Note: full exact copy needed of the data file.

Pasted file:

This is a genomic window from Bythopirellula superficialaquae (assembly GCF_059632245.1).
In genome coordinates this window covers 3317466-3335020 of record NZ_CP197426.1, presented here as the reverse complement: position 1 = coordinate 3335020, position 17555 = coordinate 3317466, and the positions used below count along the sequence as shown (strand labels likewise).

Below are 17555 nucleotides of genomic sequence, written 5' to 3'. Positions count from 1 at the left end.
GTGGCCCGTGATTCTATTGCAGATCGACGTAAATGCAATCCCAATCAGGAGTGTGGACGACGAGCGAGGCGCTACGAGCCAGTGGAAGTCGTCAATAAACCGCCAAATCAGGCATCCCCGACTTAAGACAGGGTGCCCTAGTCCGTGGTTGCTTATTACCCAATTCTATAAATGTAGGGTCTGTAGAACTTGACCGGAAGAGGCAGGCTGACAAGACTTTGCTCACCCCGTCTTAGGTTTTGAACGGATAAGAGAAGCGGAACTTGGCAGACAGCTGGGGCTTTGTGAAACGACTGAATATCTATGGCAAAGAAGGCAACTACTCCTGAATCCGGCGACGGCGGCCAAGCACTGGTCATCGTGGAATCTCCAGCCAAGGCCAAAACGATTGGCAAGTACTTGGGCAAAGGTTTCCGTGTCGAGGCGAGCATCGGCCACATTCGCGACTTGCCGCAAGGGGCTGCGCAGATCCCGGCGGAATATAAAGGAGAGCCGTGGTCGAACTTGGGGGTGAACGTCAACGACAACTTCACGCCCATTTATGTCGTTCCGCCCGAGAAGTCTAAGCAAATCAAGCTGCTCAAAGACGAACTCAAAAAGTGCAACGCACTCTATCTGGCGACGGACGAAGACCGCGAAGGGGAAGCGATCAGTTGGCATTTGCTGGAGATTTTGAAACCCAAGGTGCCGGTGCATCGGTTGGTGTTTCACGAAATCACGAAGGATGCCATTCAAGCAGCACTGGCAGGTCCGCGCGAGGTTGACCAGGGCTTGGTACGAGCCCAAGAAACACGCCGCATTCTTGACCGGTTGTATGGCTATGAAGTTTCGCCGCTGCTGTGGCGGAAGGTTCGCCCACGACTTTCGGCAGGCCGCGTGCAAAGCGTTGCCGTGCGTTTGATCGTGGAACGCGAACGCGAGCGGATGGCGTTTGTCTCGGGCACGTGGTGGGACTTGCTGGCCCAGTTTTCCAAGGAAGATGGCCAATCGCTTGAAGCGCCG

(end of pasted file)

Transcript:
This is a genomic window from Bythopirellula superficialaquae (assembly GCF_059632245.1).
In genome coordinates this window covers 3317466-3335020 of record NZ_CP197426.1, presented here as the reverse complement: position 1 = coordinate 3335020, position 17555 = coordinate 3317466, and the positions used below count along the sequence as shown (strand labels likewise).

Below are 17555 nucleotides of genomic sequence, written 5' to 3'. Positions count from 1 at the left end.
GTGGCCCGTGATTCTATTGCAGATCGACGTAAATGCAATCCCAATCAGGAGTGTGGACGACGAGCGAGGCGCTACGAGCCAGTGGAAGTCGTCAATAAACCGCCAAATCAGGCATCCCCGACTTAAGACAGGGTGCCCTAGTCCGTGGTTGCTTATTACCCAATTCTATAAATGTAGGGTCTGTAGAACTTGACCGGAAGAGGCAGGCTGACAAGACTTTGCTCACCCCGTCTTAGGTTTTGAACGGATAAGAGAAGCGGAACTTGGCAGACAGCTGGGGCTTTGTGAAACGACTGAATATCTATGGCAAAGAAGGCAACTACTCCTGAATCCGGCGACGGCGGCCAAGCACTGGTCATCGTGGAATCTCCAGCCAAGGCCAAAACGATTGGCAAGTACTTGGGCAAAGGTTTCCGTGTCGAGGCGAGCATCGGCCACATTCGCGACTTGCCGCAAGGGGCTGCGCAGATCCCGGCGGAATATAAAGGAGAGCCGTGGTCGAACTTGGGGGTGAACGTCAACGACAACTTCACGCCCATTTATGTCGTTCCGCCCGAGAAGTCTAAGCAAATCAAGCTGCTCAAAGACGAACTCAAAAAGTGCAACGCACTCTATCTGGCGACGGACGAAGACCGCGAAGGGGAAGCGATCAGTTGGCATTTGCTGGAGATTTTGAAACCCAAGGTGCCGGTGCATCGGTTGGTGTTTCACGAAATCACGAAGGATGCCATTCAAGCAGCACTGGCAGGTCCGCGCGAGGTTGACCAGGGCTTGGTACGAGCCCAAGAAACACGCCGCATTCTTGACCGGTTGTATGGCTATGAAGTTTCGCCGCTGCTGTGGCGGAAGGTTCGCCCACGACTTTCGGCAGGCCGCGTGCAAAGCGTTGCCGTGCGTTTGATCGTGGAACGCGAACGCGAGCGGATGGCGTTTGTCTCGGGCACGTGGTGGGACTTGCTGGCCCAGTTTTCCAAGGAAGATGGCCAATCGCTTGAAGCGCCG